After the Rain

Most days, nap time comes as a welcomed opportunity to get an emotional recharge. Today, I kept putting off nap time.

I've been looking forward to naptime all morning. In the moments when the noise and movement reached a fevered pitch and I felt my cool slipping, I'd picture naptime.

Not my naptime.

Your naptime.

When I'd tuck littles into bed and send big boys off to their room for audiobooks and Legos. And I would have my time to sit and read and write and "get stuff done". But the appointed hour has come and I'm not moving to squirrel you off to your own corners of the house. It just rained and the five of you are all outside as the storm retreats and now the house is quiet and my book is right here next to me, but I find myself watching you out the window. I can't take my eyes off of you.

I can't take my eyes off of the sight of you in the backyard after that summer rain, relishing the wet grass under your bare feet, the momentary reprieve from the oppressive heat. One of you is fully dressed, one is shirtless, one has stripped to his undies and one is stark naked - your stages of undress are not in order of age, but of stages of self-awareness and I chuckle to myself as I realize this.

I can't take my eyes off of your lithe bodies as they make full use of their abilities; the way you crouch to throw the frisbee (who taught you to look so cool when you do that?), the joyful abandon as you swing the golf club against a nerf ball in some game who's rules only you know.

I can't take my eyes off the way you are talking to each other. I can't hear you through the glass, but I can see one of you cracking a joke, the other doubling over in laughter. I can see you cooing baby talk to your sister and it amazes me as I realize that you are people. Independent, creative, vivacious people. It's amazing how many times I can rediscover this fact, how many times it can awe me, as if for the first time.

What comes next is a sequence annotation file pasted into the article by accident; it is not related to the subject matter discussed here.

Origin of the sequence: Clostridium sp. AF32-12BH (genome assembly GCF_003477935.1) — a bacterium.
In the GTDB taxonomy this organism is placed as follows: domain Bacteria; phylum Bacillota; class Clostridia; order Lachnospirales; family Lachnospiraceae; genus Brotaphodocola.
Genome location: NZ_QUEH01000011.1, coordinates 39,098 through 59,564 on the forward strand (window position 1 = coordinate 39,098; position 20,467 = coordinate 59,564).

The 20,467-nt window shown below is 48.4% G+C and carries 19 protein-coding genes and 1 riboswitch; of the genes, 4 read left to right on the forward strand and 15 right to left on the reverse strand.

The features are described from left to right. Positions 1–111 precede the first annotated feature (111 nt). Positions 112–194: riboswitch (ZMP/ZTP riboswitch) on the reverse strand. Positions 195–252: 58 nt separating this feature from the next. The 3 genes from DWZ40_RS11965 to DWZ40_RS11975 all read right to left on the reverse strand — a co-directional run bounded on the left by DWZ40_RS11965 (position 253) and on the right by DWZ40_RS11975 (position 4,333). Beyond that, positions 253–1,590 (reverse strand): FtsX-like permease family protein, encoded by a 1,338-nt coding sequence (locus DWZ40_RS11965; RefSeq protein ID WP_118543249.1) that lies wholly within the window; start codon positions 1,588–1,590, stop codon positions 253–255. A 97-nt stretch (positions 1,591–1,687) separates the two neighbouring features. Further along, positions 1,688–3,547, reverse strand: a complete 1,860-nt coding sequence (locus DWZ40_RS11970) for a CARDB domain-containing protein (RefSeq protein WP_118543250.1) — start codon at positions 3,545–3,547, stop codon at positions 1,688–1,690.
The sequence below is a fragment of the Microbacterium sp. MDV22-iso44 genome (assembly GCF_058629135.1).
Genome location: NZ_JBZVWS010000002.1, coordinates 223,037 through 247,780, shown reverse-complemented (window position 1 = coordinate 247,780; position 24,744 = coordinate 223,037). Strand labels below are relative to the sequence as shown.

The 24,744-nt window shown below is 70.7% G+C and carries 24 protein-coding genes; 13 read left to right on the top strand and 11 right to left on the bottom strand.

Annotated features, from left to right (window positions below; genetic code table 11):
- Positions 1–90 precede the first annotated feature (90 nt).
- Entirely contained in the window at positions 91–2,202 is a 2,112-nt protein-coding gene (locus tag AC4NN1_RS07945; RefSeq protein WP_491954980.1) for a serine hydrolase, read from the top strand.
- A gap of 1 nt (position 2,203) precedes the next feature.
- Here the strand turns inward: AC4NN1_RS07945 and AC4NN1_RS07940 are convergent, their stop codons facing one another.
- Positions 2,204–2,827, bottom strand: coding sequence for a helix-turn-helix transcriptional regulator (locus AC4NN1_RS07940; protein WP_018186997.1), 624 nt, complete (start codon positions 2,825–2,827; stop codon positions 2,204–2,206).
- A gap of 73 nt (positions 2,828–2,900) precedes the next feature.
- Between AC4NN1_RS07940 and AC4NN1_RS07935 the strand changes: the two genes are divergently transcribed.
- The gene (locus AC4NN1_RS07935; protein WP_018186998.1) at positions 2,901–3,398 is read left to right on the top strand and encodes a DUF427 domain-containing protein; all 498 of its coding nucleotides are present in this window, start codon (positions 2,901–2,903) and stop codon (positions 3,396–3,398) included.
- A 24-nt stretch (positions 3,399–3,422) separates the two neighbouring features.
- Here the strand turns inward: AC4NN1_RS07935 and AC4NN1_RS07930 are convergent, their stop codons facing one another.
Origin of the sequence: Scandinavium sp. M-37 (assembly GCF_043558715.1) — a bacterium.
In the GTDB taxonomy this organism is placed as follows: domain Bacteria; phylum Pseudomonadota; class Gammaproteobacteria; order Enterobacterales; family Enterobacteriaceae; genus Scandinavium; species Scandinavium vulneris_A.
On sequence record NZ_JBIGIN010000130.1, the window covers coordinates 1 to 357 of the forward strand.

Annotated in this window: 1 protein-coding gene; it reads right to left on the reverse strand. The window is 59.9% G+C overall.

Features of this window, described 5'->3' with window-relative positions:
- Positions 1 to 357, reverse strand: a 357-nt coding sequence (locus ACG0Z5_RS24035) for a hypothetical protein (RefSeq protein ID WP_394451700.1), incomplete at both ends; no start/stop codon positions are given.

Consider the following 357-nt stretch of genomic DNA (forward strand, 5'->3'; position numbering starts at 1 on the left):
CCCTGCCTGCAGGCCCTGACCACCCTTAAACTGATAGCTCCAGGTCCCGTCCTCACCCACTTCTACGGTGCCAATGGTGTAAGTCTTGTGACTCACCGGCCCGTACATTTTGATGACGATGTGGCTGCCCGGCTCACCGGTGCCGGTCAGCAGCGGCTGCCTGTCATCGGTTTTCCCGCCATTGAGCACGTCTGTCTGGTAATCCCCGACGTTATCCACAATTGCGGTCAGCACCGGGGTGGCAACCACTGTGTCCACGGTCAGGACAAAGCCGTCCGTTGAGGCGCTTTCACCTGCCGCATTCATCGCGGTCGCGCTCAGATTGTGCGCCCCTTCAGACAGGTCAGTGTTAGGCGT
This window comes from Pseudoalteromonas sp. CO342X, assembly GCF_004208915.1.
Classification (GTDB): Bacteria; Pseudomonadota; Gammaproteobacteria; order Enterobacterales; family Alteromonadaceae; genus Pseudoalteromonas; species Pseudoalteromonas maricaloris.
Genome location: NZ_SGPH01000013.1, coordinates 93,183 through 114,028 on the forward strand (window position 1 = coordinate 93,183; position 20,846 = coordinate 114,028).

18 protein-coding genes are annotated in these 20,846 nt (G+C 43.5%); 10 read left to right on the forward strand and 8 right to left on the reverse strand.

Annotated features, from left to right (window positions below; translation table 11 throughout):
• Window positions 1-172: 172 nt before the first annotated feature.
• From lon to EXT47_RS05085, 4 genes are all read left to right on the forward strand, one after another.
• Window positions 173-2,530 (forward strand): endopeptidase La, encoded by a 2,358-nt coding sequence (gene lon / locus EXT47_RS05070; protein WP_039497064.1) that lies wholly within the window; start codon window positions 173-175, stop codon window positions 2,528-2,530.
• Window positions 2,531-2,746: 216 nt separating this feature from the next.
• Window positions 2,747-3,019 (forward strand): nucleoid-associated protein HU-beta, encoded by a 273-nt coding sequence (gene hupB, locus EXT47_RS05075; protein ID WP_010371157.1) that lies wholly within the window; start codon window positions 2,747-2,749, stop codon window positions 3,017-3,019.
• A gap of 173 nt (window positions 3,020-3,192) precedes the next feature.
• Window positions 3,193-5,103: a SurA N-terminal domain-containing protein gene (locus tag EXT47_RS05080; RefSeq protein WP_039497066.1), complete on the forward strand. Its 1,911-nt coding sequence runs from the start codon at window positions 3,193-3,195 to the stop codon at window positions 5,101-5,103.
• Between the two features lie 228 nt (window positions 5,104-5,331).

I had big plans for "me time" this afternoon. And I'm not putting it off out of any kind of misplaced martyrdom. It's just that I literally can't tear my eyes away from the scene out my window.

Recently, I met a woman who is in town temporarily, seeking medical intervention for her comatose two-year-old daughter. So many times a day she comes to my mind and I whisper a prayer for her little girl. What would she give to have her "me time" interrupted by the rambunctious squeals of her daughter? She said to me tonight that as she lugs around all the gear needed to enable her baby girl to live, she is struck by the constant miracle of all that "gear" that works in a healthy person without them even having to give it a thought. Miracles, miracles everywhere.

There's a renegade crack of thunder that sends you all skittering towards me and I welcome you in - wet, muddy, jabbering a-mile-a-minute - and I hold you close thinking how thankful I am for this moment. Just this moment. This time, I got that coveted recharge of my emotional battery not from turning my attention to something else, but from stepping back and picturing you in a wider frame. One where bright eyes and waving arms and churning legs and ear-splitting squeals are nothing short of miraculous.



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